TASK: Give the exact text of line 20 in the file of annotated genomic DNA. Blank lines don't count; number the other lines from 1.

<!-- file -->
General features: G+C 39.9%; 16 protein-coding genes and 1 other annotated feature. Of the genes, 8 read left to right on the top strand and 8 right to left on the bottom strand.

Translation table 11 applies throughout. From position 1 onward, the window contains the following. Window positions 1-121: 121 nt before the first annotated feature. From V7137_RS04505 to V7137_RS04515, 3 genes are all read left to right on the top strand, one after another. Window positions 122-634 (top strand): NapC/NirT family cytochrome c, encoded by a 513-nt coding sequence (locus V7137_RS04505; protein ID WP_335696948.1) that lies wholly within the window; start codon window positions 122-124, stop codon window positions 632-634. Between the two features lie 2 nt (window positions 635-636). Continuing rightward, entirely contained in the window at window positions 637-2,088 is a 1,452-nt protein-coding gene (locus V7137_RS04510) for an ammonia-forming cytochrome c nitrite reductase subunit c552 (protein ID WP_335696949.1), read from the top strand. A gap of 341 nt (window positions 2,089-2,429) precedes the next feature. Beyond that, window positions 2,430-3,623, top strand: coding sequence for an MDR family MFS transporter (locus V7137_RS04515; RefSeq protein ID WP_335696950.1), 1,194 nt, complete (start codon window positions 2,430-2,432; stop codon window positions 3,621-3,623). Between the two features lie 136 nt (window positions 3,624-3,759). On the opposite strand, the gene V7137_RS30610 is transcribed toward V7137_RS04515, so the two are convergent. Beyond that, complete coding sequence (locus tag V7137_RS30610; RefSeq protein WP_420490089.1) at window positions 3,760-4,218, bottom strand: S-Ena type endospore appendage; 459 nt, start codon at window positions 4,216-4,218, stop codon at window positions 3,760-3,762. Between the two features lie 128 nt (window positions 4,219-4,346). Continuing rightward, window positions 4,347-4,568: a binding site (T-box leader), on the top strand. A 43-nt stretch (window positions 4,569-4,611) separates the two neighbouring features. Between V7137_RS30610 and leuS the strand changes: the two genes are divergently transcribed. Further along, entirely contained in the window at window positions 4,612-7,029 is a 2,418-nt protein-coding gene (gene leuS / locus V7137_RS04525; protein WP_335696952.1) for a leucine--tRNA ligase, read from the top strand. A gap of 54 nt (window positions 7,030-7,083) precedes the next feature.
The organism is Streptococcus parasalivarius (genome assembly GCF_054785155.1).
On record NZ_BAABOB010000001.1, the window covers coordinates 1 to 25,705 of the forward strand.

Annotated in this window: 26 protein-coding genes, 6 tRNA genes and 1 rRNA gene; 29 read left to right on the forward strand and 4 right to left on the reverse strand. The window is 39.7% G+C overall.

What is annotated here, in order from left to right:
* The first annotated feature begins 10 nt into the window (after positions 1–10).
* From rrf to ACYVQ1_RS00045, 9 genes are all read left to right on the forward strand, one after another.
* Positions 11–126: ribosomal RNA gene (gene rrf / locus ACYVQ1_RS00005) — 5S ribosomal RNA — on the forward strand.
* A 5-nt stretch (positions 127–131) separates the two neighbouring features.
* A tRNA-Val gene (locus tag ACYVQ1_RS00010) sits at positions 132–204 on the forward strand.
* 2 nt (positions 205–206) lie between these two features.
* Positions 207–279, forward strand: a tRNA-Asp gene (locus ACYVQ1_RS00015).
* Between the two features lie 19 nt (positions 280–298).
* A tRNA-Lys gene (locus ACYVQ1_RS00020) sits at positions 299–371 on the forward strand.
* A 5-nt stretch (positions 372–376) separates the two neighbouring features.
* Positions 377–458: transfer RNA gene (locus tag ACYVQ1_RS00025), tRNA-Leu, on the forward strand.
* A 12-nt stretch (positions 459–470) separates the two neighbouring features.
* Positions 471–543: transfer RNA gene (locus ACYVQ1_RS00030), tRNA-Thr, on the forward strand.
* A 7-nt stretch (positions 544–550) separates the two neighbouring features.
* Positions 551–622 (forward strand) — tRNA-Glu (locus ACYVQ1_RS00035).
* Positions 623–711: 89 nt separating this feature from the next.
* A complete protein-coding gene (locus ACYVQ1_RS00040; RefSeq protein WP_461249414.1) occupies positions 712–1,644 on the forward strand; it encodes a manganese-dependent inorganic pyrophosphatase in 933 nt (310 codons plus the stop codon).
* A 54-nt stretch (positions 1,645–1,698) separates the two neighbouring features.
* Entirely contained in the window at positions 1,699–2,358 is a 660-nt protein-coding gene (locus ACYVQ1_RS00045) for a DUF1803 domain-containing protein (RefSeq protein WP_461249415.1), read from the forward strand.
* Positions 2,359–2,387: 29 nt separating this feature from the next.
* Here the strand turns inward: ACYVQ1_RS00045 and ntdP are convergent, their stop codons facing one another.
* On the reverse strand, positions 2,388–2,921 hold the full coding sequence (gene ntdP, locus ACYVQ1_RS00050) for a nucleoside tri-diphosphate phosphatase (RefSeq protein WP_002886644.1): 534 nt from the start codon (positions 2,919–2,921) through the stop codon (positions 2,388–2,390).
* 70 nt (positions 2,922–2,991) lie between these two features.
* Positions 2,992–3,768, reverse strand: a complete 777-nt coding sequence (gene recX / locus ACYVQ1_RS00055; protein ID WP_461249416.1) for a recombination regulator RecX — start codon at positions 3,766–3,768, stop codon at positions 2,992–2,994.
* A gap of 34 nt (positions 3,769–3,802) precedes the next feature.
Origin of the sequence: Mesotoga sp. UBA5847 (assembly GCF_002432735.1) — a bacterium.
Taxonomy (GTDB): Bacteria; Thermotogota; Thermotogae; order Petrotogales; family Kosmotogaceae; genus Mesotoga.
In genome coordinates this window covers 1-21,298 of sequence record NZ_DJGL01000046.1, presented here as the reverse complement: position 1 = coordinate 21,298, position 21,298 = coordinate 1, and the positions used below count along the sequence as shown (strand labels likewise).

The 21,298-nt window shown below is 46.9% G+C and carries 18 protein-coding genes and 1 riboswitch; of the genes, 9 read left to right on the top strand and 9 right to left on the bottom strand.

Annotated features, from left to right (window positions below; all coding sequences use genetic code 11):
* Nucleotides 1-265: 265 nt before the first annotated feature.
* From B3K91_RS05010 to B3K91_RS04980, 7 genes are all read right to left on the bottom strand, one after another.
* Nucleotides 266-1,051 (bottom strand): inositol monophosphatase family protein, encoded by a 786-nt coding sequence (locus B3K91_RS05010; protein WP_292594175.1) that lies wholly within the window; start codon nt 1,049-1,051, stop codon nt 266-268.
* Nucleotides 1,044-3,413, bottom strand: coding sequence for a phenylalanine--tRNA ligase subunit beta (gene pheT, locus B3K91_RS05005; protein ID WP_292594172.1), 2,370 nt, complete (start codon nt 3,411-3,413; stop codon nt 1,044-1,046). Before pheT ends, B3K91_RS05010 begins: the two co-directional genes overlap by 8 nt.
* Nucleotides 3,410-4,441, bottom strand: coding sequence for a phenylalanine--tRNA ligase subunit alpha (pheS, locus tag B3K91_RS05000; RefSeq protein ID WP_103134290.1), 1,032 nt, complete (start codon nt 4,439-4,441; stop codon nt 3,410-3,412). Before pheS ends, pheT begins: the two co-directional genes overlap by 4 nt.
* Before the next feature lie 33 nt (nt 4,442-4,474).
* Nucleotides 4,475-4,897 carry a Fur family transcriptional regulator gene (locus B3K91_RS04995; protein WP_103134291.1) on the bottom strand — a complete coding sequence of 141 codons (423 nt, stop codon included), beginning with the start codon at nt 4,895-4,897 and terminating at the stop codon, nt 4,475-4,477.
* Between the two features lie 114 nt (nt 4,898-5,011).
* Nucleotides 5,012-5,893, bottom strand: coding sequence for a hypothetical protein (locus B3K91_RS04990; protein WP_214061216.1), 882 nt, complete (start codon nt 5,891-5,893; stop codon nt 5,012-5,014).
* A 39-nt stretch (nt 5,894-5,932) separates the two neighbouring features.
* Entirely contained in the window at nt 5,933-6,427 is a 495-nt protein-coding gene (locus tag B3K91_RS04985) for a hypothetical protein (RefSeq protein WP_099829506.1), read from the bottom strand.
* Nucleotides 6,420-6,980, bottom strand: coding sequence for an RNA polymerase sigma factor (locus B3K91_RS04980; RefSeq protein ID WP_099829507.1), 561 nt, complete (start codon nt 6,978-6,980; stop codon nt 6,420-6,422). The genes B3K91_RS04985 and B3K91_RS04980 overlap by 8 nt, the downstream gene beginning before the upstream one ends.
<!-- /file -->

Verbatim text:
* A 7-nt stretch (positions 544–550) separates the two neighbouring features.